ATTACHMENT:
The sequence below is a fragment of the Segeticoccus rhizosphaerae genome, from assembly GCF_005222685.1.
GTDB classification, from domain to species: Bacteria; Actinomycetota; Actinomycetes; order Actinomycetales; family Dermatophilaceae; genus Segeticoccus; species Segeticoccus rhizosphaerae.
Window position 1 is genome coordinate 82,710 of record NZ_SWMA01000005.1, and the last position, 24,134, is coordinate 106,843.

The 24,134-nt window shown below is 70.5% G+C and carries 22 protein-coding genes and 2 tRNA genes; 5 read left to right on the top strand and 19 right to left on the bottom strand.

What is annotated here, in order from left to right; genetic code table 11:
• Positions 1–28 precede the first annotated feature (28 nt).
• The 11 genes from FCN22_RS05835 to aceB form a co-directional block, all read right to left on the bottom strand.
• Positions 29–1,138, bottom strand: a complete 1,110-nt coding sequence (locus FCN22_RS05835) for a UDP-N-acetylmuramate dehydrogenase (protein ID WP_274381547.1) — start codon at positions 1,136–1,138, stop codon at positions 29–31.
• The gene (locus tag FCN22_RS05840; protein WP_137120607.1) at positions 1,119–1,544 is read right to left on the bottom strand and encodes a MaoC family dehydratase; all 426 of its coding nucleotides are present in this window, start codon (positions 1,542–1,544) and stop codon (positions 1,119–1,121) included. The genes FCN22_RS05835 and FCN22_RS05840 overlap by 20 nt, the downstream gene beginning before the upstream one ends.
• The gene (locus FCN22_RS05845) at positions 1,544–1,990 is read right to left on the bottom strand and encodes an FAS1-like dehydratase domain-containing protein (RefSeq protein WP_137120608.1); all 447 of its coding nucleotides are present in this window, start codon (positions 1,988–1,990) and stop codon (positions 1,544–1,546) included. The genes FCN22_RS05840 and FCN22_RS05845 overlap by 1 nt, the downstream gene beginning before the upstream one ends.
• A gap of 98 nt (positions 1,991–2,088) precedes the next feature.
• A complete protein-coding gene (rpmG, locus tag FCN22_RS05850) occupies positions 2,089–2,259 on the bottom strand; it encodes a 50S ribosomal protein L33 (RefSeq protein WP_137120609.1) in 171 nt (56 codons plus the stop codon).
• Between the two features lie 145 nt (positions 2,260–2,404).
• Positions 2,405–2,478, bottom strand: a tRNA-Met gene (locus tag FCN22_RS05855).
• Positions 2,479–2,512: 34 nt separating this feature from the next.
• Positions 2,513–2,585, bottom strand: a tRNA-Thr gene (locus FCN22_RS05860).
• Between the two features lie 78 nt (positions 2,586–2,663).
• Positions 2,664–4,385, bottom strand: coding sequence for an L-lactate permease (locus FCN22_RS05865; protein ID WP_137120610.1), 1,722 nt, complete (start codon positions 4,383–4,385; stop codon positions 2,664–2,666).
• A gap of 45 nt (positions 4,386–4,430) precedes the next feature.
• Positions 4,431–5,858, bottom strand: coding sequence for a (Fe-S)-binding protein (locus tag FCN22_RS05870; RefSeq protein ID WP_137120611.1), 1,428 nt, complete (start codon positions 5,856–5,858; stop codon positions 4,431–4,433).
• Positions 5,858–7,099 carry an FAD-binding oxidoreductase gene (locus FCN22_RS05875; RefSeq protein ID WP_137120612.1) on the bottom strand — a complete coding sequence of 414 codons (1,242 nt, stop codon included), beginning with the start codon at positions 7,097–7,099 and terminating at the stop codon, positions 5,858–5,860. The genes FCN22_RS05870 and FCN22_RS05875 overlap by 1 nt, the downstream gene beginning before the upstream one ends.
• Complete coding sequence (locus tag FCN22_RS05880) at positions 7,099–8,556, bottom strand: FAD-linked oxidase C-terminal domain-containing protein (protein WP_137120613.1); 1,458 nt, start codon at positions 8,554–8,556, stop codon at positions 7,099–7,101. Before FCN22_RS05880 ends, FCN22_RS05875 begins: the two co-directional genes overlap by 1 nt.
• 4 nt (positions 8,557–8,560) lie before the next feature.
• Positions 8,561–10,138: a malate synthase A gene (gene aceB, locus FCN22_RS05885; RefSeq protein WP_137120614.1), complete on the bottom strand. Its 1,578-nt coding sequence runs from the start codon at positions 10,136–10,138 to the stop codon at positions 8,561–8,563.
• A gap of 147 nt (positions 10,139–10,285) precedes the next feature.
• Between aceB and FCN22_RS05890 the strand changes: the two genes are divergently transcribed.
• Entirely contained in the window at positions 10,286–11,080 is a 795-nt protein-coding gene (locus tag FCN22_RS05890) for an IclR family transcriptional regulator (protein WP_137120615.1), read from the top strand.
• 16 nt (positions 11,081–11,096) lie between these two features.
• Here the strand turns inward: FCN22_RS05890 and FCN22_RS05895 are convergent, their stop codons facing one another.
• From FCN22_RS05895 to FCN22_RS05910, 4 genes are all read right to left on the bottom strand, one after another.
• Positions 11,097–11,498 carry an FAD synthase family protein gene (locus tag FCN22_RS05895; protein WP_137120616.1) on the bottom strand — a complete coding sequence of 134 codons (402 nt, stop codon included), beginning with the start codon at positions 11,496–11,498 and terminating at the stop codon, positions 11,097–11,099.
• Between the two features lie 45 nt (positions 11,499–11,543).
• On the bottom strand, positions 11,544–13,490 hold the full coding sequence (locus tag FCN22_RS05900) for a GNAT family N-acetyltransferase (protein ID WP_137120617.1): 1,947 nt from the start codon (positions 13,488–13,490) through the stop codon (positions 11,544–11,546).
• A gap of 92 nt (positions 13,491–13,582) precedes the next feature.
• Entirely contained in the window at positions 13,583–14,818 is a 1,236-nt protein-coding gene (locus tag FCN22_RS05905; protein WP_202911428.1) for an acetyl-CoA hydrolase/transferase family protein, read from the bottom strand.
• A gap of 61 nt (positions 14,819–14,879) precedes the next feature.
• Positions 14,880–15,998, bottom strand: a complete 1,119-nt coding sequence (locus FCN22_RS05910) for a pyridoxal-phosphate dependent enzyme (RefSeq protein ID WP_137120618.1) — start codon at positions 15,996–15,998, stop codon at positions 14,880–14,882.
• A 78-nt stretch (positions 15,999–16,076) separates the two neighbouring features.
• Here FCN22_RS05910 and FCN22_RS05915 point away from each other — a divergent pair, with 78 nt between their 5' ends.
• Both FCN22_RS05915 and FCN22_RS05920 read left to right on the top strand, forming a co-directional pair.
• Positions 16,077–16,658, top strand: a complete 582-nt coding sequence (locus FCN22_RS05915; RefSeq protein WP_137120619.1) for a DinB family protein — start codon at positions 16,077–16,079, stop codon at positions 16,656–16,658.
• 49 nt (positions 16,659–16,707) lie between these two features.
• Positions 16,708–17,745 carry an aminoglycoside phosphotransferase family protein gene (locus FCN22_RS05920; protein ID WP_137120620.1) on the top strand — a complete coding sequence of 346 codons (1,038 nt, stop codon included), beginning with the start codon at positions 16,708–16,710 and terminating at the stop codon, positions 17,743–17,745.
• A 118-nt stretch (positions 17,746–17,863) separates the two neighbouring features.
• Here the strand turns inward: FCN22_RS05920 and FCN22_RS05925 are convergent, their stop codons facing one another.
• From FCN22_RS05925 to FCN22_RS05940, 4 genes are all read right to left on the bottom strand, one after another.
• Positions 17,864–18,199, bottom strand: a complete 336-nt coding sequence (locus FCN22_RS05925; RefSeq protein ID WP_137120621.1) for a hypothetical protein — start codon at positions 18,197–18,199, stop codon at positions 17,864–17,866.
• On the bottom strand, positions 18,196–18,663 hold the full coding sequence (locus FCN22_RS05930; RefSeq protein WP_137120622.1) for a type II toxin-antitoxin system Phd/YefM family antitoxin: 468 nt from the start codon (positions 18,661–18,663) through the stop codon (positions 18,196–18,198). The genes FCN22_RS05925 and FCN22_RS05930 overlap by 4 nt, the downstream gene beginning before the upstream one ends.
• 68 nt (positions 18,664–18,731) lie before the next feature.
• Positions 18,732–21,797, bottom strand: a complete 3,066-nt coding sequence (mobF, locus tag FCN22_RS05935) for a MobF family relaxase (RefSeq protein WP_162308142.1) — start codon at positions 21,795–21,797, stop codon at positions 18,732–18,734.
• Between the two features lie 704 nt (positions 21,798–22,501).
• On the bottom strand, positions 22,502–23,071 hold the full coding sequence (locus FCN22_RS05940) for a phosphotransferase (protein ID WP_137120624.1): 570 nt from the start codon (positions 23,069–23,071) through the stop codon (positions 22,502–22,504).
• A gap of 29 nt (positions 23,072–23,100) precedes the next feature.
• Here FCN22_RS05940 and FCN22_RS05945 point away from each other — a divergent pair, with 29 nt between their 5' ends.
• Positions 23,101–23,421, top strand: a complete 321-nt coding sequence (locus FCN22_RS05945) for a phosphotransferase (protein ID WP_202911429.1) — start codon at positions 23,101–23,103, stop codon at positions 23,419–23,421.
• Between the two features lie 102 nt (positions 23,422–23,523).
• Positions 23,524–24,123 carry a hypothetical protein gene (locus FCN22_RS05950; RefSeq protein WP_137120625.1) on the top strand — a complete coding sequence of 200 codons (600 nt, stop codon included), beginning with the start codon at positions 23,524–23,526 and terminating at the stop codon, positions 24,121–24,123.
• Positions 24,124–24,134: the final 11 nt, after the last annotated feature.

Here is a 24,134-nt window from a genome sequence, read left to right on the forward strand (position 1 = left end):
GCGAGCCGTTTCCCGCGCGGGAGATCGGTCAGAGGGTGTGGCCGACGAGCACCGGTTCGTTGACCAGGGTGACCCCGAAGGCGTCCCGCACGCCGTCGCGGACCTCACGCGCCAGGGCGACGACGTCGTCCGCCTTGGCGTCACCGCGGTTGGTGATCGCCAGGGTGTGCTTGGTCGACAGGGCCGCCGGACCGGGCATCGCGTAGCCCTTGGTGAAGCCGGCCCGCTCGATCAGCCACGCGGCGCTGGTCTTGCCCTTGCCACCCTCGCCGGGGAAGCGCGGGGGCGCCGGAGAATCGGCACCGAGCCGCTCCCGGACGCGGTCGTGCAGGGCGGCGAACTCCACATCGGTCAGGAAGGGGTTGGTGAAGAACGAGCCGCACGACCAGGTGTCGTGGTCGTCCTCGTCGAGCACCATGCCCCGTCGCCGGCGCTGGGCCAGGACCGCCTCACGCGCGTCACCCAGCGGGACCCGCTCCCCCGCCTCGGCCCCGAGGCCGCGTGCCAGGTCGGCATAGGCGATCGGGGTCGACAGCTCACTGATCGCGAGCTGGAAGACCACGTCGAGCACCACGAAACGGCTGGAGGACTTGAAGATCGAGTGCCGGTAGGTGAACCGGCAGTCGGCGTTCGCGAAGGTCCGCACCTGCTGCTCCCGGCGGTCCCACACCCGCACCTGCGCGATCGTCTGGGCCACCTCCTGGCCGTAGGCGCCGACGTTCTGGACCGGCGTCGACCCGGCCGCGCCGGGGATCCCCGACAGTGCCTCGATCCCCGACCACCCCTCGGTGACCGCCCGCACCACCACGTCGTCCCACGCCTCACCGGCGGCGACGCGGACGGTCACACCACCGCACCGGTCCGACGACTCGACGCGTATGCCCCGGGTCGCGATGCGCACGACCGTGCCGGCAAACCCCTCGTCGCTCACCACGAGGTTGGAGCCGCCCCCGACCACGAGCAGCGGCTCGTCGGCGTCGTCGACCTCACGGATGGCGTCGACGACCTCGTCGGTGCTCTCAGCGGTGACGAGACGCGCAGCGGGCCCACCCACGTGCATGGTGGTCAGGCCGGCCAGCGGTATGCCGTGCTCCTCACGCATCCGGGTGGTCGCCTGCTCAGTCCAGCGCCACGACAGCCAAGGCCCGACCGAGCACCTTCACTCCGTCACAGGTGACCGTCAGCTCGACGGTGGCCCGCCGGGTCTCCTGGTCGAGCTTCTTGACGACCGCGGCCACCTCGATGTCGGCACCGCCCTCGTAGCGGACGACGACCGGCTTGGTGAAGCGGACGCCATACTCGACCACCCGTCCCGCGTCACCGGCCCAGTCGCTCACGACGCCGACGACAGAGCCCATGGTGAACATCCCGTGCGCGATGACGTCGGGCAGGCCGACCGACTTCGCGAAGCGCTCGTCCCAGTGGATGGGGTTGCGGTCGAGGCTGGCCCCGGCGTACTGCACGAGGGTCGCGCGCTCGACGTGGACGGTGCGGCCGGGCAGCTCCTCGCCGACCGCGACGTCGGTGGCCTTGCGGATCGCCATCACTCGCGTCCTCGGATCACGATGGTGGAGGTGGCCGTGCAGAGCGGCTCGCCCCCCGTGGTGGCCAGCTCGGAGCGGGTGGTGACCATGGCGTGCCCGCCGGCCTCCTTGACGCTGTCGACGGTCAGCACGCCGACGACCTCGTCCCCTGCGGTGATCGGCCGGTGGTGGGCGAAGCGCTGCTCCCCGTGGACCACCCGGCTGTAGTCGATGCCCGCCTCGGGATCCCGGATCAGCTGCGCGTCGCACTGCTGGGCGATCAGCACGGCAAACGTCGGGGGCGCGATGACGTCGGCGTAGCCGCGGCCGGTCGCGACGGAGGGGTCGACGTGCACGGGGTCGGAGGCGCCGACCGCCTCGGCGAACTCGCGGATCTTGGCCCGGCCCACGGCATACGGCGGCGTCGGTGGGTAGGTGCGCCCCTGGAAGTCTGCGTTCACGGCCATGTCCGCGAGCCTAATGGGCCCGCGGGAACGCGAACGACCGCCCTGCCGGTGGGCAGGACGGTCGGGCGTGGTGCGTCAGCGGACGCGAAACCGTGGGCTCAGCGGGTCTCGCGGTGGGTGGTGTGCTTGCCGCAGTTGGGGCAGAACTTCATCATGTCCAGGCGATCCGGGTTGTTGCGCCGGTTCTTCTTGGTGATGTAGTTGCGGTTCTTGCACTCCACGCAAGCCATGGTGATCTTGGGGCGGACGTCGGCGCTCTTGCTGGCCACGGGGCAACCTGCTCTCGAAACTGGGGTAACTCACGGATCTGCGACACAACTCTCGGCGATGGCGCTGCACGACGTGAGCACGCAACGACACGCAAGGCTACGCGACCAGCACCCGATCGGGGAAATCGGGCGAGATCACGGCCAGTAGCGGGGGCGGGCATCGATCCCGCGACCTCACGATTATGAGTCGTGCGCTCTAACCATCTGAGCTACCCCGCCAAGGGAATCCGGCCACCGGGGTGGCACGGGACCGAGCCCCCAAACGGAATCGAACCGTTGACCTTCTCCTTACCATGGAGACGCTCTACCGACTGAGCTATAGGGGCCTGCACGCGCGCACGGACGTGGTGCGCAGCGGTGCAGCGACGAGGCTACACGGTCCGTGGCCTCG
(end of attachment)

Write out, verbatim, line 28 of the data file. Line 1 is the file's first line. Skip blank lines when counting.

• 16 nt (positions 11,081–11,096) lie between these two features.